Perhaps the desire for individual awards has developed because Ronaldo has not been winning league titles. Or, perhaps, the lack of league titles is the result of the lust for individual glory. Perhaps both things are true and Ronaldo’s relationship with Real Madrid has become a vicious circle: The increasing want for the Ballon d’Or making league titles less likely in a way that only increases the focus on individual achievement.

And this is why the Ballon d’Or is so dangerous. Football is not an individual sport. Perhaps in the distant past, it waslike cricketa team sport made up of 11 individual performances. Since the implementation of pressing by Viktor Maslov at Dynamo Kiev and Rinus Michels at Ajax, however, it has been a systematised game. It is played with a knowledge of its own workings and so has a second order of complexity.

Carlo Fumagalli/Associated Press

In the heat and altitude of the Mexico World Cup in 1970, individuality thrived—and it may not be coincidence that the only World Cup since then that was won largely by the excellence of one man, Diego Maradona, also came in Mexico in 1986—but that was the last throw of the old style of football. Modern football is about energy and discipline, about shape and about the coalitions between players.

Creativity is still vital, but it must be creativity within a structure: For all their vast differences of approach, that is the lesson of Arrigo Sacchi, Johan Cruyff and Pep Guardiola, of Marcello Lippi, Alex Ferguson and Louis van Gaal, of Fabio Capello, Jupp Heynckes and Valeriy Lobanovskyi, of Marcelo Bielsa, Ottmar Hitzfeld and Carlos Bianchi. It is a lesson Florentino Perez, whose stewardship of Real Madrid must now be seen as a case study in how to spend money badly in football, will not learn. The Ballon d’Or encourages that sort of celebrity mentality.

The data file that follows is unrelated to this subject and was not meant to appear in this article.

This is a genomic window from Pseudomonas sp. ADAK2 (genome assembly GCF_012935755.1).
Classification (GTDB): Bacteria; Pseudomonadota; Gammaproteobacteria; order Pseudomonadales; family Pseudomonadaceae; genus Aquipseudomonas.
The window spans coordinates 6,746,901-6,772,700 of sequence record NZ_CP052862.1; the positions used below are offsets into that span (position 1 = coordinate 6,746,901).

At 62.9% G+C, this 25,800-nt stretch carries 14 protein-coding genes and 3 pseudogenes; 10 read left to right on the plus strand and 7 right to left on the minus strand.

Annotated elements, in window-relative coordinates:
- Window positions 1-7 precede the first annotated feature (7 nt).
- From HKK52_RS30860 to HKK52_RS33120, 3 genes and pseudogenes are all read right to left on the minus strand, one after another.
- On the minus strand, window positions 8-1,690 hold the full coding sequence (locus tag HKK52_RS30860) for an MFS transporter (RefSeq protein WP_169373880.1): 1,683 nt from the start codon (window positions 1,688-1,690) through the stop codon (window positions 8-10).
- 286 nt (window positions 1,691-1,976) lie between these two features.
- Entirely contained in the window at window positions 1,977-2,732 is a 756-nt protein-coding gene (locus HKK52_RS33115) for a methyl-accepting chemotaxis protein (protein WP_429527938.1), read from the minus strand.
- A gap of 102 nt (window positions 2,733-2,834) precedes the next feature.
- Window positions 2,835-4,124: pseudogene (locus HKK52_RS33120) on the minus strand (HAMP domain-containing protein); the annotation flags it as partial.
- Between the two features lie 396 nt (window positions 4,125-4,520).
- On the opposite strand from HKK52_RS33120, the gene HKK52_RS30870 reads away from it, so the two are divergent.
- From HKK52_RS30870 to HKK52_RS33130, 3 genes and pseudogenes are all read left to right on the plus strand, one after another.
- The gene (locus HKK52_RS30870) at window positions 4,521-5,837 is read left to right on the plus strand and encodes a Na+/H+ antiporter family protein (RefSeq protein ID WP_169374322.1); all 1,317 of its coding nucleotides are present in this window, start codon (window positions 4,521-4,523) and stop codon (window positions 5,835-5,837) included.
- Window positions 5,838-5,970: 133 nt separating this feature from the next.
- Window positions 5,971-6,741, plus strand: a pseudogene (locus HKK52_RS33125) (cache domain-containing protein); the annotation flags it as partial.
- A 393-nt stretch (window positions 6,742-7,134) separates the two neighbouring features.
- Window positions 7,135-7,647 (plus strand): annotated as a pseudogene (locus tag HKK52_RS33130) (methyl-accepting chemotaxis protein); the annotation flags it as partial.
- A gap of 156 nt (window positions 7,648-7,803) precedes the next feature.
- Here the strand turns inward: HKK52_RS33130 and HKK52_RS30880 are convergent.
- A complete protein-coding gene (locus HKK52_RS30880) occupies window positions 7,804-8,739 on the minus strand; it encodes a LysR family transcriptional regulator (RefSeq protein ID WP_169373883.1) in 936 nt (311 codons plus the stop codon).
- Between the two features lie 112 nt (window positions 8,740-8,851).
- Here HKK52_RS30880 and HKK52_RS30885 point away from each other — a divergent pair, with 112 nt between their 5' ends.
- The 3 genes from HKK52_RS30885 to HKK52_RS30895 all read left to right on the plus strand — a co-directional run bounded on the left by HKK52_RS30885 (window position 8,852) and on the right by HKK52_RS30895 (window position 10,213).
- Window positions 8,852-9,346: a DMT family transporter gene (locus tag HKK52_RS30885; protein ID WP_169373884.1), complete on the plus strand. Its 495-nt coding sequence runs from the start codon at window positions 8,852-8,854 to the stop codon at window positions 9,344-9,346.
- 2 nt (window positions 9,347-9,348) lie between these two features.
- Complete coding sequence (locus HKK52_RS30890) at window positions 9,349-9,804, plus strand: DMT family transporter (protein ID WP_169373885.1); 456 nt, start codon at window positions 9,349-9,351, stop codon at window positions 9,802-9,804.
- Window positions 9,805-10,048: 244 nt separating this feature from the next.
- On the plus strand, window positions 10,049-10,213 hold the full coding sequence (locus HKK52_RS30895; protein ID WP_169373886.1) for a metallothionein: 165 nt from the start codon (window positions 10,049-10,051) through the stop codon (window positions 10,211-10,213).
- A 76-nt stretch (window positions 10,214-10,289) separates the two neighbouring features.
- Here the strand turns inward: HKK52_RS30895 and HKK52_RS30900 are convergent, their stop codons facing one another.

There was a certain point to the Ballon d’Or when it was established in 1956. There was little football on television; few people saw much football from other cities in their own country, never mind abroad. The correspondents of France Football made their cases based on what they’d seen in the previous year: The award sought to spread knowledge and encourage discussion. FIFA set up its award in 1991 and the two were merged in 2010 to form the celebrity-fuelled nonsense we know today.

But whichever body runs the award, it cannot escape the central flaw that it is an individual award in a team sport. It is the garnish not the steak.

There are those who say Messi is only Messi because of Barcelona or that Barcelona are only Barcelona because of Messi. See Messi playing for Argentina and you see how much better he is in a club structure that suits him; see Barcelona without Messi and for all the recent form of Luis Suarez and Neymar, they’re clearly missing something. Each enhances the other.

As Sacchi said in my book Inverting the Pyramid, tactics should have a multiplicative effect and should make the team greater than the sum of its parts.

The Ballon d’Or is toxic because it denies that truth. A player should always be looking to do what is best for the team, but an individual award offers incentives for shooting when a pass may be a better option, doing something fancy that will get on highlights reels rather than doing something simpler and more effective. Individual awards encourage selfishness and they encourage showiness; they encourage bad football.

The paradox is that Ronaldo’s great rival for the Ballon d’Or, the man who is likely to win a record fifth title this year, is Messi, a team-focused minimalist whose genius lies in his capacity to perform the trick with the lowest possible tariff of difficulty to accomplish what he is seeking to achieve.